Tuesday, January 31, 2006

Points is points

Euchre QOD: Luck evens out in the long run…if you’re lucky.

Well, league night didn’t go as well as I’d hoped. My partner and I lost our match 2 games to 3. There was one game in which we were leading 4-0 and our opponents raddled off 10 points in a row. That’s when the cards were really cold. However, that’s euchre. You could be the greatest player in the world, but if your feeble foe gets 5 trump dealt to them, you aren’t going to win very often.

Despite last night’s loss, I’m convinced that the strategy we were following was sound. The key to winning euchre (besides being lucky) is knowing when to order it up. For this, I’ve developed a point system.

Point System
I used to play bridge and in that game there is a bidding phase only slightly similar to the one in euchre. In the bridge strategy books, someone created a point system to help figure out if you should bid or pass. Since it works for bridge, it makes sense that it could work for euchre.

Before I explain, here is the point system. If you remember the system and apply it, I guarantee that you will be giving yourself the best chance to win. Of course, you’ll still have to be lucky to win, but we can’t control luck.

Here it is…

*The strong off suit is the 2 suits that are not the same color as trump. For example, if Hearts were trump, the 2 black suits (clubs & spades) would be the strong off suits.

*The weak off suit is the one that is the same color as trump. This one has less cards in it (because the Jack is really a trump) which makes it “weaker”.

When do you order it up? - 21 points! or 16 points!
At first, follow these guidelines when ordering it up.

In the first round of bidding, order it up when you have 21 points or more.

In the second round of bidding (when everyone has passed once), order it up when you have 16 points or more. If you follow these guidelines, you will beat more than half of the euchre teams you play.

In later entries, I’ll explain how you adjust the points in your hand based on where you are sitting relative to the dealer. I’ll also explain what the points mean and how they were derived.

How to practice:
To practice the point system shuffle and deal out 5 cards face up. Determine how many points you have if the trump suit was Clubs. Do the same for Hearts, Spades and Diamonds. If you practice this a couple of times a day for one week, you’ll be able to use it quite easily.


Matt said...

Wow! This is a great page! My strategy was similar but an actually system will really help. Thanks for the comment.

Anonymous said...

I have a question . . . let's say an Ace of Hearts is up and in my hand I have both red bowers, and lets say the other three Aces . . . am I allowed to pick up the Ace? Is it a legal move? Is the Jack of Hearts considered a true heart? I really need to know ASAP. donnamarquardt2004@yahoo.ca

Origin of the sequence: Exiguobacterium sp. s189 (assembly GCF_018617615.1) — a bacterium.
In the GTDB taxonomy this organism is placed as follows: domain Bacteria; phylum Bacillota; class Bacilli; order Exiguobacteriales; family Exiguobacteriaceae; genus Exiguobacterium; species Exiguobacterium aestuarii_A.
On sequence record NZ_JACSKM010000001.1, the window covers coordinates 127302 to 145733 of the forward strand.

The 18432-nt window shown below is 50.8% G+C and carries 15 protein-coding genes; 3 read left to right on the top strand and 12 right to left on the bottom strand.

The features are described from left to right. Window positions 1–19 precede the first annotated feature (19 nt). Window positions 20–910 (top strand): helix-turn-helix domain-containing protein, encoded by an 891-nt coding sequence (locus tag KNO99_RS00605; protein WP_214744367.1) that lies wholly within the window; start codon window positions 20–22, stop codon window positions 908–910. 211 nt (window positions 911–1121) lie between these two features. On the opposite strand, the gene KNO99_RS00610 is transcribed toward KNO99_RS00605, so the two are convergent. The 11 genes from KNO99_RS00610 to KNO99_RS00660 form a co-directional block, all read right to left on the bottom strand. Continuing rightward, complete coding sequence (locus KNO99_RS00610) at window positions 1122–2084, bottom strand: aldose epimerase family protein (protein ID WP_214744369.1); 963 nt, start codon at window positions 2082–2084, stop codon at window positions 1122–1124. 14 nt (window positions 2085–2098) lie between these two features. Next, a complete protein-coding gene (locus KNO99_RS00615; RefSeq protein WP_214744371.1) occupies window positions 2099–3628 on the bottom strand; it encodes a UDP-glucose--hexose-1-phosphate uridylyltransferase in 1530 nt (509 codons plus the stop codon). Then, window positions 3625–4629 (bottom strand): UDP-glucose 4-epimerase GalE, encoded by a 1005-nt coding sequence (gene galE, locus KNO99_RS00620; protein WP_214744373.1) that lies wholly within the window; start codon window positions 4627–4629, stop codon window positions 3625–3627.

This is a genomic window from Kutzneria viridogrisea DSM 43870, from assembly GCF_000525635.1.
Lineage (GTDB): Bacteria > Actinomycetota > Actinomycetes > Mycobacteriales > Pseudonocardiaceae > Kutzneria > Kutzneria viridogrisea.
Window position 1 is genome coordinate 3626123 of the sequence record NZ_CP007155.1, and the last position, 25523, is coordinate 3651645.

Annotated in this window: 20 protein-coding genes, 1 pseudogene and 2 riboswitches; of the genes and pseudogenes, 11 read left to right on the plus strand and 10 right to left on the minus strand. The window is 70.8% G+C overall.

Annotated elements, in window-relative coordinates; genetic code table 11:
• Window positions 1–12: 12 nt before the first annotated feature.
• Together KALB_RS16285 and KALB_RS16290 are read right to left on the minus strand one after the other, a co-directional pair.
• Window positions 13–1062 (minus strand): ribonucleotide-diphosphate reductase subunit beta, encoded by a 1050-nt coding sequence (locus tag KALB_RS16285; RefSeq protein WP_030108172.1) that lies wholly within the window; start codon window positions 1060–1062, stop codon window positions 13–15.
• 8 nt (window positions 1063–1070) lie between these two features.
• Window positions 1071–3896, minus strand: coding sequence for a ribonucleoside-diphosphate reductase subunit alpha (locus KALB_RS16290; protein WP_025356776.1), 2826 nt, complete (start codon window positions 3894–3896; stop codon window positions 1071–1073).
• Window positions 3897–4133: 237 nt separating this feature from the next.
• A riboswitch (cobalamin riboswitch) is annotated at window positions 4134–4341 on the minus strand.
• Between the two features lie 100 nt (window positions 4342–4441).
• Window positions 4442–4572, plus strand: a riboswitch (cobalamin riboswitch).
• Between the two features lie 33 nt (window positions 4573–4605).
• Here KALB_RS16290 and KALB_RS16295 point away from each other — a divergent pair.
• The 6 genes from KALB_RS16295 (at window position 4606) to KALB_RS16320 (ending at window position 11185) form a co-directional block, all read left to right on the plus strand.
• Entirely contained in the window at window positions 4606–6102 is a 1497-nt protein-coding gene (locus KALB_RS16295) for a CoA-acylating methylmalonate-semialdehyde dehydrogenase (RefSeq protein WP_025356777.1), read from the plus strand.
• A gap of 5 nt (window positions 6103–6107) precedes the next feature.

Many thanks in advance.

Perry said...

n almost any circle of euchre players you WOULD be able to pick it up under those circumstances. The Jack of Hearts is a Heart.

Some people follow a rule that you have to have at least 1 trump in your hand to pick it up. If you had only the Jack of Diamonds, (and no jack of hearts) you may not be allowed to pick up. But in your scenario, you could always pick it up.

Anonymous said...

So if everyone uses this strategy, how can everyone beat more than half the teams they play?

Perry said...

Brilliant question Peter! Fortunately, not everyone in the known Euchre Universe employs the strategy and even the ones who do will occasionally forget.

Anonymous said...

I don't know how you got the numbers associated with each card 1 point being a 10% chance to take a single trick but 2 quick calculations do not hold up.

Example 1: You have the best hand possible
Both bowers, and ace, king, and queen in the trump suit you are calling. By these numbers you only have a probability of 10+7+6+5+4 or a probability of 3.2 when in fact basic logic tells you, you have the probability of 5 tricks.

Example 2: You have the 5 lowest trump. 9, 10, queen, king, and ace. The numbers say you have 4+4+4+5+6 or the probability of 2.3 tricks when in fact it is impossible to not get at least 3 tricks. irregardless of where you are sititng and what everyone else has.

The numbers do not take into account the other cards in your hand which will affect the outcome of the expected value of tricks.

Perry said...

You'll have to read later posts. The probabilities given are really statistics of 1000's of hands played following specific rules. Hands like the one you site are cases where the point system requires adjustments.

For example, in the 4 trump hand you suggest, the point system would be overridden by the rule "Always order up alone when you have 4 trump". Of course, that rule gets overridden by the rule that says "Never order alone when your team's score is 8 points"

The point system is a guide, an average, a starting point. Great for beginners. The adjustments improve accuracy but makes it more difficult to learn.

Once a person gets good at the basic system, they can learn about all the strategic adjustments to really improve their game.

Neil said...

I'm confused. Where I play euchre after the first round of bidding the up card is turned over. How then can you order it?

Perry said...

You can't. In the second round you can only order up in a suit that is different than the original upcard.

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